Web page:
A teacher stands at the front of his classroom with hymnbooks and scriptures on a table in front of him.

Teaching Tips from the Apostle Paul

The Apostle Paul can help us learn to teach more like the Savior taught.

Those who struggle makes the difference between a good teacher and a master teacherMembers of the LDS Church have numberless opportunities to teach, whether it’s as missionaries, in Sunday School, at home, or with friends. In the Ensign article “The Apostle Paul as Master Teacher,” Frank F. Judd Jr. and John Hilton III of BYU’s Department of Ancient Scripture extract principles of effective teaching from the record of Paul’s ministry in the New Testament. Paul exemplified five principles of teaching:

  1. Get to know your audience. Change the depth of what you teach based on the needs and understanding of the people you are teaching.
  2. Control the conversation. Apply what your students say to gospel truths. As Brothers Judd and Hilton write, “Gospel teachers can follow Paul’s example and find ways to creatively redirect the conversation to better achieve their teaching objectives.”
  3. Speak the same language. Deliver the gospel message in terms your audience will understand, whether you need to literally speak in another language or change vocabulary based on the age group you’re addressing.
  4. Build on what you have in common. Paul used examples and teachings that his students had already heard. He created relationships with them by building on what they knew.
  5. Focus on the one. Brothers Judd and Hilton entreat us to follow Paul’s example to love each student as the Savior would love him or her. “Striving to reach out to those who struggle makes the difference between a good teacher and a master teacher,” they write.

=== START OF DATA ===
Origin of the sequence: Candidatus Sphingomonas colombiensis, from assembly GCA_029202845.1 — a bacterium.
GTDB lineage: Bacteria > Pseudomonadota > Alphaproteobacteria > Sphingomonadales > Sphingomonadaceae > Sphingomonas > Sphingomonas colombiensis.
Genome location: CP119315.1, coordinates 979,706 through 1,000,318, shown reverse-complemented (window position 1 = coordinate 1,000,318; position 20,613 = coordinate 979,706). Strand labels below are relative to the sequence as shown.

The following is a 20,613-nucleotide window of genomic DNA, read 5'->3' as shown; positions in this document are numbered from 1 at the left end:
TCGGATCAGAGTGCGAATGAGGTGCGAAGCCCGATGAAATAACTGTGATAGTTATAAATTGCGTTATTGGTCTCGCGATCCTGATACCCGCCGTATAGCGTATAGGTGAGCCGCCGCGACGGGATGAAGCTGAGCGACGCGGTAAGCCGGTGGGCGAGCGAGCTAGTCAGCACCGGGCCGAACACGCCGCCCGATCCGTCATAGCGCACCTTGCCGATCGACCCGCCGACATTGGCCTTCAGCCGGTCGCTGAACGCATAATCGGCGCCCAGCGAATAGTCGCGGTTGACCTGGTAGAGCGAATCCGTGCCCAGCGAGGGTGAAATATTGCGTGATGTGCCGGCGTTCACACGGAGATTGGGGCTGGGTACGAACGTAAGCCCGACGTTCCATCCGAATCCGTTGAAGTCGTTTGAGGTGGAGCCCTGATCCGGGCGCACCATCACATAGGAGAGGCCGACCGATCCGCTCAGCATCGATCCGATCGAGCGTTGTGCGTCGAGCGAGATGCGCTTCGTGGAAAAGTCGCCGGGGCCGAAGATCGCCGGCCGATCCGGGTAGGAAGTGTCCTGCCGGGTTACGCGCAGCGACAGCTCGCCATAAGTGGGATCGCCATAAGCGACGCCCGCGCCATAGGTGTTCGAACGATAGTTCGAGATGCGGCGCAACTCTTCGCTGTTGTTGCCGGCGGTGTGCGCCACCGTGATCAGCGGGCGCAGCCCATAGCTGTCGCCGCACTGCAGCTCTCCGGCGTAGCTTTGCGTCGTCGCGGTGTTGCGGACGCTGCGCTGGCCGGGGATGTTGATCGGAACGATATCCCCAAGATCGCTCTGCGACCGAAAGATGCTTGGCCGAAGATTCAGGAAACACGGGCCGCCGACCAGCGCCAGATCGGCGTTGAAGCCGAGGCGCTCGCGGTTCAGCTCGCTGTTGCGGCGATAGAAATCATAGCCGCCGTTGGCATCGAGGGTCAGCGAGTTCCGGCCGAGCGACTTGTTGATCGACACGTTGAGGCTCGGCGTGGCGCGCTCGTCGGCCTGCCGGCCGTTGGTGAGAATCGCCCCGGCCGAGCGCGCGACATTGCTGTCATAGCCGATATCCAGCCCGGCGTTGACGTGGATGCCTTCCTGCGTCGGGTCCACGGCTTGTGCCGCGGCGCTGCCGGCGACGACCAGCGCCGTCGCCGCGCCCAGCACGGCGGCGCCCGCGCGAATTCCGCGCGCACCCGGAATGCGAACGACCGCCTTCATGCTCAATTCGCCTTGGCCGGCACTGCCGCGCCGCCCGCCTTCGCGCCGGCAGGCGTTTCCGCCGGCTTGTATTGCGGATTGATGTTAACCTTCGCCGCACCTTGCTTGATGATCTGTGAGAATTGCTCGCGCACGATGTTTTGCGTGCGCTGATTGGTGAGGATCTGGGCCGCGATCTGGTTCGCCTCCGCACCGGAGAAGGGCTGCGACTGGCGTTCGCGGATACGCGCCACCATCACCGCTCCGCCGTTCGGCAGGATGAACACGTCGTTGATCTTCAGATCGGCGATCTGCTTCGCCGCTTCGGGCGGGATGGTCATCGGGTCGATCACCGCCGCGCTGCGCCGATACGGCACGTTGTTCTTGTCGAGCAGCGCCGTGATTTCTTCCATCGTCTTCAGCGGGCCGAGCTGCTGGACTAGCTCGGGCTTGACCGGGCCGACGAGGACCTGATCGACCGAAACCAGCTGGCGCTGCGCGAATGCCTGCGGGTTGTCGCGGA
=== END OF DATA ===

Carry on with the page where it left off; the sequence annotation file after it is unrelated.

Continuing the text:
Brothers Judd and Hilton urge us to persistently teach in the Savior’s way, as Paul did. “Even a master teacher like Paul was not able to reach all the people he taught, but he never gave up,” they write.

Read “The Apostle Paul as Master Teacher” by Brothers Judd and Hilton.

Source: Ensign
Jennifer Johnson, Mormon Insights

Find more insights

For more information on teaching the gospel, read or watch Elder Dallin H. Oaks’s 1999 general conference talk, “Gospel Teaching.”

Read or watch “Gospel Teaching—Our Most Important Calling,” a 2008 general conference talk by William D. Oswald.

Watch a video about Paul’s conversion.

Picture quote photo courtesy of freepik.com.

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2 Comments

  1. I teach the young women in our ward, and sometimes I have to remind myself who I am teaching–Daughters of God. I love the last point, to teach to the one. Thank you for this article.

  2. These principles are so helpful. In speaking with people who are of other faith, finding common ground is so essential. When we are able to make connections to things they already believe, that inspires trust, and people become more likely to open their hearts to hear what we have to say. We must strive to build on the faith they already have.

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